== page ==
The Samsung NB30 may have all the usual netbook specs including a 10.1 inch, 1024 x 600 pixel display, 1.66GHz Intel Atom N450 processor, 1GB of RAM, 250GB hard drive, and Windows 7 Starter Edition. But this netbook has a few features that make it a bit more durable than a typical netbook, including a free fall sensor that helps protect the hard drive in the event of a fall. The case also features a scratch-resistant design, and the keyboard is spill-resistant.

Samsung sent me a demo unit to review for a few weeks, and you can check out my unboxing and first look video after the break. (Sorry about the poor video quality, the sun was shining so brightly that I had a hard time seeing the LCD on the camera and didn’t notice the window shade cord in front of the camera).

At first glance, the keyboard looks virtually identical to the one of the Samsung N210 I reviewed recently. While it features decent sized keys, I have to say, I found typing on that netbook to be slightly less comfortable than on other 10 inch netbooks — although that’s probably a matter of taste.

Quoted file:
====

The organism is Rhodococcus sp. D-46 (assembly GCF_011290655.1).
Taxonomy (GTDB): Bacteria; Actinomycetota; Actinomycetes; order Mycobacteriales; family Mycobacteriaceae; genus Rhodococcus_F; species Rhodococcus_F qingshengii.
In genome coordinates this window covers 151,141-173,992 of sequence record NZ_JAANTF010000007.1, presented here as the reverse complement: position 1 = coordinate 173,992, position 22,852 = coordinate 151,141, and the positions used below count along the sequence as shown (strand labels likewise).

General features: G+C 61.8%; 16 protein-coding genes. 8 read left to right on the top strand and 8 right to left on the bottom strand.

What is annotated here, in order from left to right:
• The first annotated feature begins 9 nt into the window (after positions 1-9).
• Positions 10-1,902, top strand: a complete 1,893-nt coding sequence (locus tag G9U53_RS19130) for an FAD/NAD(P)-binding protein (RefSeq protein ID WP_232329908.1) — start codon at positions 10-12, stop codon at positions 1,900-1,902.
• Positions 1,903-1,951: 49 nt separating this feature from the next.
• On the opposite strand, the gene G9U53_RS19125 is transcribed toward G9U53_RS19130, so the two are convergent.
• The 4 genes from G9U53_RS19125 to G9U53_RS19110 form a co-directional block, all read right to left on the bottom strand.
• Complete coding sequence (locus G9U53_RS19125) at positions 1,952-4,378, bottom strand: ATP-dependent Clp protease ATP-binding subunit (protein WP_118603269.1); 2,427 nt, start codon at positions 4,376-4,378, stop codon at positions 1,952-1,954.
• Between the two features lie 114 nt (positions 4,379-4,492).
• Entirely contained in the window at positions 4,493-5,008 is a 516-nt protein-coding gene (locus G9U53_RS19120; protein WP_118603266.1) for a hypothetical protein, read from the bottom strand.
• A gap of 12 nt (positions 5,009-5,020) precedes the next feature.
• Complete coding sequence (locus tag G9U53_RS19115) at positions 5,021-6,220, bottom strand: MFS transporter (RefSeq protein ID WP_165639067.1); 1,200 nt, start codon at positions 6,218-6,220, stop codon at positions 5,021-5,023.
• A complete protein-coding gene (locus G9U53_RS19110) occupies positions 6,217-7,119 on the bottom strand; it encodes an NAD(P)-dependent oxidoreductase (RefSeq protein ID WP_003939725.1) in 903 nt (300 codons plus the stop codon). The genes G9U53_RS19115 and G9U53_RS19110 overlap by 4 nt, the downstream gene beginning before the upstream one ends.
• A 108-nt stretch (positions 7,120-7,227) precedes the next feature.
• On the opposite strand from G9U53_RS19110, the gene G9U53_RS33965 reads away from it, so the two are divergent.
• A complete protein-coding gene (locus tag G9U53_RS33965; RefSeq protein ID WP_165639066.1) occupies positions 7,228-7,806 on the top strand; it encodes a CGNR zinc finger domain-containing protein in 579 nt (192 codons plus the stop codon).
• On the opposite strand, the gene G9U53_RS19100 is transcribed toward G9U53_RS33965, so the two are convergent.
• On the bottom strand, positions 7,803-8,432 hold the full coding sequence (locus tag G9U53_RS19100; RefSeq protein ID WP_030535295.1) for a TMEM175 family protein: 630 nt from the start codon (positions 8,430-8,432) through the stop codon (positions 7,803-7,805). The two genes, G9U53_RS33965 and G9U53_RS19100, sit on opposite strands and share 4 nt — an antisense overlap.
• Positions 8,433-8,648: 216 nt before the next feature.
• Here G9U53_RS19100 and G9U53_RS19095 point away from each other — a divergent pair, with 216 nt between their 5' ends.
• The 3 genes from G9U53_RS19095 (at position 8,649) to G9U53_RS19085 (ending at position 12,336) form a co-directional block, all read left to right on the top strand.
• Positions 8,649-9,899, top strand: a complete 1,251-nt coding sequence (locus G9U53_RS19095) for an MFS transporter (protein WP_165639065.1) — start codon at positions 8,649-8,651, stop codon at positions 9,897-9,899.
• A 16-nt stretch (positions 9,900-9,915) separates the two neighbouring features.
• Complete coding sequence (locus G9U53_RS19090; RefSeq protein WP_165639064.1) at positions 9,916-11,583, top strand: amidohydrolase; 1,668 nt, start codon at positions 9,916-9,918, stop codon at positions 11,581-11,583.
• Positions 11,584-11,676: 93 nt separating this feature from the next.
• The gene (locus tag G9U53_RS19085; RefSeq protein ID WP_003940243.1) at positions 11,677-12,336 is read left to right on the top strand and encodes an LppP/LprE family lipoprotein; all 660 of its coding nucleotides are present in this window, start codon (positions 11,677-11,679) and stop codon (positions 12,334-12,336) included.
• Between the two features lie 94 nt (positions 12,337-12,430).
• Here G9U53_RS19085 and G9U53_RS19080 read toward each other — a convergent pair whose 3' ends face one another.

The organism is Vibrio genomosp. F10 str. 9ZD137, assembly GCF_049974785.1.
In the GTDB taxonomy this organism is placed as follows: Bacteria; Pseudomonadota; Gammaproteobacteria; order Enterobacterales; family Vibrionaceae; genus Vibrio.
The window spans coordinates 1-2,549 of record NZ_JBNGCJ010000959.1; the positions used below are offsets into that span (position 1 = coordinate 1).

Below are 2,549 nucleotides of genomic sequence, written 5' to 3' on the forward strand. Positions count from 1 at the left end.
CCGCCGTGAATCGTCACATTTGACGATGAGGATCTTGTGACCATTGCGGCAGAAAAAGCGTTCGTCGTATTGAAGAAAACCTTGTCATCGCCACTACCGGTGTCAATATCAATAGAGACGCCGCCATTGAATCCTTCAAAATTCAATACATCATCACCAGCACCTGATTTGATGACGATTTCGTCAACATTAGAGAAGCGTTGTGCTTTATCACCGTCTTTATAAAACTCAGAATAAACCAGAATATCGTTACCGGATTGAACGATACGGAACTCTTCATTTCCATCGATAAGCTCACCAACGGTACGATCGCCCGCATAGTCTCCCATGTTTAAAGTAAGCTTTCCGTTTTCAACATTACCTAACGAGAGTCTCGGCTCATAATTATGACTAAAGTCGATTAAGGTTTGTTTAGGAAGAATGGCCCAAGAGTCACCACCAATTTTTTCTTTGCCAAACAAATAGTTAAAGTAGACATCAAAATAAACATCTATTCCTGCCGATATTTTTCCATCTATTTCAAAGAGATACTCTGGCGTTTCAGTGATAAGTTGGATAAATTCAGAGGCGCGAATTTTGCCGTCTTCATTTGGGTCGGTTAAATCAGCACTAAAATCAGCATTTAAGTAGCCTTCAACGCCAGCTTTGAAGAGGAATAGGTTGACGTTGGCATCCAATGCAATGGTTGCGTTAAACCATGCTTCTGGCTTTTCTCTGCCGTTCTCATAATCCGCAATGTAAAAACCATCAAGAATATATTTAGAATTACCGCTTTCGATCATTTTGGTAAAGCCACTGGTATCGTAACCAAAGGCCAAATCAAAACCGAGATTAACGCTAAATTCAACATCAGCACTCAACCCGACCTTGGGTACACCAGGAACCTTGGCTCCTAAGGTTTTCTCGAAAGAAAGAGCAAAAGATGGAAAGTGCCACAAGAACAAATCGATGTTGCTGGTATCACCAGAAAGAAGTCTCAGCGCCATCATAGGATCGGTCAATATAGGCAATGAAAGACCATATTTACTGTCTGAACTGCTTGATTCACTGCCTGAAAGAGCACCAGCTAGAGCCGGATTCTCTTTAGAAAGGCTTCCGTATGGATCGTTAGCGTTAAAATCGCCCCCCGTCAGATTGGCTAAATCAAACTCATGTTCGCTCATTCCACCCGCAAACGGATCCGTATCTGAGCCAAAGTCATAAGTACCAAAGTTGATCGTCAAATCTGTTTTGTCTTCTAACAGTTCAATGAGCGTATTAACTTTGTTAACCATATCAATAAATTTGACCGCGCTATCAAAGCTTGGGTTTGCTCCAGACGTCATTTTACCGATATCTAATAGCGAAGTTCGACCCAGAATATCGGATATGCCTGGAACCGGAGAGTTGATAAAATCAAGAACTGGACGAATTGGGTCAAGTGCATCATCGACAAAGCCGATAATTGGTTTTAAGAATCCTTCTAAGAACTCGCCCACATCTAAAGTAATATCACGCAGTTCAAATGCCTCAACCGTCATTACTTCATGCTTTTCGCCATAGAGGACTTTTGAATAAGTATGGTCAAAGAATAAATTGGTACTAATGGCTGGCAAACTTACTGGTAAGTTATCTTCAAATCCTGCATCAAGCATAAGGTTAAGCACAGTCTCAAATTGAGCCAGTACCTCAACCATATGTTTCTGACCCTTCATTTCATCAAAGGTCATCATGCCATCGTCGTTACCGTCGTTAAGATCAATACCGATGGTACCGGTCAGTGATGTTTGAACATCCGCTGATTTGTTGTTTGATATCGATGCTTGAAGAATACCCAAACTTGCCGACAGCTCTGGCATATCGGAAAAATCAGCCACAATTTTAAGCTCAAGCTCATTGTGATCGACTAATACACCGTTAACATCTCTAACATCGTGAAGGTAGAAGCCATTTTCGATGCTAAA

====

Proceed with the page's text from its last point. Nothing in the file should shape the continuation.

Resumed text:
I do really like the overall design of the Samsung NB30 though, which manages to come across as both semi-rugged, and still rather attractive.

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8 replies on “Unboxing the Samsung NB30 – video”

  1. Nice, I think it looks pretty neat too. The touch screen aspect is interesting too – is that present in this version?

    I look forward to reading more 🙂

    1. Nope, I don’t think the touchscreen model is available in the US. I honestly
      don’t know why anyone would bother putting a touch display on a netbook that
      doesn’t have a swiveling screen anyway.

      1. It’s pretty simple, touch screens are more useful than touch pads. Especially with multi-touch and gesture controls. While swiveling screens are mainly if you want to flip the screen around and use it as a tablet.

        1. I don’t know. It’s probably a matter of opinion, but I find it
          extraordinarily uncomfortable to keep moving my hand up to the screen from
          the keyboard instead of down to the touchpad. There’s a greater distance to
          travel and it just slows me down.

          1. Probably, though personally I would say that’s only if you always use it on a table, the reverse is true if it’s on your lap or you’re holding it with one hand for example. Also you can hunt and peck faster on the screen than having to scroll the mouse from the track pad when using button layout apps, not to mention the visual feed back for multi-touch applications to better see what you are doing.

            The small touch pads on some netbooks are especially annoying and probably why there are so many touch screen kits for netbooks on eBay…

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